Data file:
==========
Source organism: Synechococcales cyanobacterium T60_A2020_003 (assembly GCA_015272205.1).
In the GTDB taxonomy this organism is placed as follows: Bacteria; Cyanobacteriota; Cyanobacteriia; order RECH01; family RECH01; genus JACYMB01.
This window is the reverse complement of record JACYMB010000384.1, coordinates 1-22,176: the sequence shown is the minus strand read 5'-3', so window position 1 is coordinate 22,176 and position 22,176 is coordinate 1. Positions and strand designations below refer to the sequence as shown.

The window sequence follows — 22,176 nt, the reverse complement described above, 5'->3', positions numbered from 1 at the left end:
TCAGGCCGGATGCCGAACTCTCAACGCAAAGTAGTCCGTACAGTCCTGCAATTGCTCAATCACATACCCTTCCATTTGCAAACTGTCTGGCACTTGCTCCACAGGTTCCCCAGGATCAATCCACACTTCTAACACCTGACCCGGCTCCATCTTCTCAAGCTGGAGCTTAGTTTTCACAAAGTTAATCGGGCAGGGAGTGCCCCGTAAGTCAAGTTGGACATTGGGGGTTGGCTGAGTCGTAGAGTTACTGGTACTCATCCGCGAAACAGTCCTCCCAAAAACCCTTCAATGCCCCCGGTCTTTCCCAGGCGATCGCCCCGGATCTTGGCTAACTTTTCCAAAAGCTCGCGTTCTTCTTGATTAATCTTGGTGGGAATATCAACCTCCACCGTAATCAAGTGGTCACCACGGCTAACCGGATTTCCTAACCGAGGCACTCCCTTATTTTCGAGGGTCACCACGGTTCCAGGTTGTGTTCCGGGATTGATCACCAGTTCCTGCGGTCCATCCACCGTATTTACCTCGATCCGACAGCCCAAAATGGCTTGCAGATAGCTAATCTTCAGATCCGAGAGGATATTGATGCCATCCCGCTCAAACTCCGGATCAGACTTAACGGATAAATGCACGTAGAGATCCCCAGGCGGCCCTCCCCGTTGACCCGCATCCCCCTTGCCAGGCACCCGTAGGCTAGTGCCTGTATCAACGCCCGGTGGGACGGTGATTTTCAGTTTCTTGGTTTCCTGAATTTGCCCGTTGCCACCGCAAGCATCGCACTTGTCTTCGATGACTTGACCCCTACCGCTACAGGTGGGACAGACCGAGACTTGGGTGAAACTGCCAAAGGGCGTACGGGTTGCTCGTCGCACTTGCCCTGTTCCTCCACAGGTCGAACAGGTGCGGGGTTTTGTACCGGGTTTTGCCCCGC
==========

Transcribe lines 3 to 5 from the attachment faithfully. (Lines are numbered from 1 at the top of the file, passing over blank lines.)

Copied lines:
This window is the reverse complement of record JACYMB010000384.1, coordinates 1-22,176: the sequence shown is the minus strand read 5'-3', so window position 1 is coordinate 22,176 and position 22,176 is coordinate 1. Positions and strand designations below refer to the sequence as shown.

The window sequence follows — 22,176 nt, the reverse complement described above, 5'->3', positions numbered from 1 at the left end:
TCAGGCCGGATGCCGAACTCTCAACGCAAAGTAGTCCGTACAGTCCTGCAATTGCTCAATCACATACCCTTCCATTTGCAAACTGTCTGGCACTTGCTCCACAGGTTCCCCAGGATCAATCCACACTTCTAACACCTGACCCGGCTCCATCTTCTCAAGCTGGAGCTTAGTTTTCACAAAGTTAATCGGGCAGGGAGTGCCCCGTAAGTCAAGTTGGACATTGGGGGTTGGCTGAGTCGTAGAGTTACTGGTACTCATCCGCGAAACAGTCCTCCCAAAAACCCTTCAATGCCCCCGGTCTTTCCCAGGCGATCGCCCCGGATCTTGGCTAACTTTTCCAAAAGCTCGCGTTCTTCTTGATTAATCTTGGTGGGAATATCAACCTCCACCGTAATCAAGTGGTCACCACGGCTAACCGGATTTCCTAACCGAGGCACTCCCTTATTTTCGAGGGTCACCACGGTTCCAGGTTGTGTTCCGGGATTGATCACCAGTTCCTGCGGTCCATCCACCGTATTTACCTCGATCCGACAGCCCAAAATGGCTTGCAGATAGCTAATCTTCAGATCCGAGAGGATATTGATGCCATCCCGCTCAAACTCCGGATCAGACTTAACGGATAAATGCACGTAGAGATCCCCAGGCGGCCCTCCCCGTTGACCCGCATCCCCCTTGCCAGGCACCCGTAGGCTAGTGCCTGTATCAACGCCCGGTGGGACGGTGATTTTCAGTTTCTTGGTTTCCTGAATTTGCCCGTTGCCACCGCAAGCATCGCACTTGTCTTCGATGACTTGACCCCTACCGCTACAGGTGGGACAGACCGAGACTTGGGTGAAACTGCCAAAGGGCGTACGGGTTGCTCGTCGCACTTGCCCTGTTCCTCCACAGGTCGAACAGGTGCGGGGTTTTGTACCGGGTTTTGCCCCGC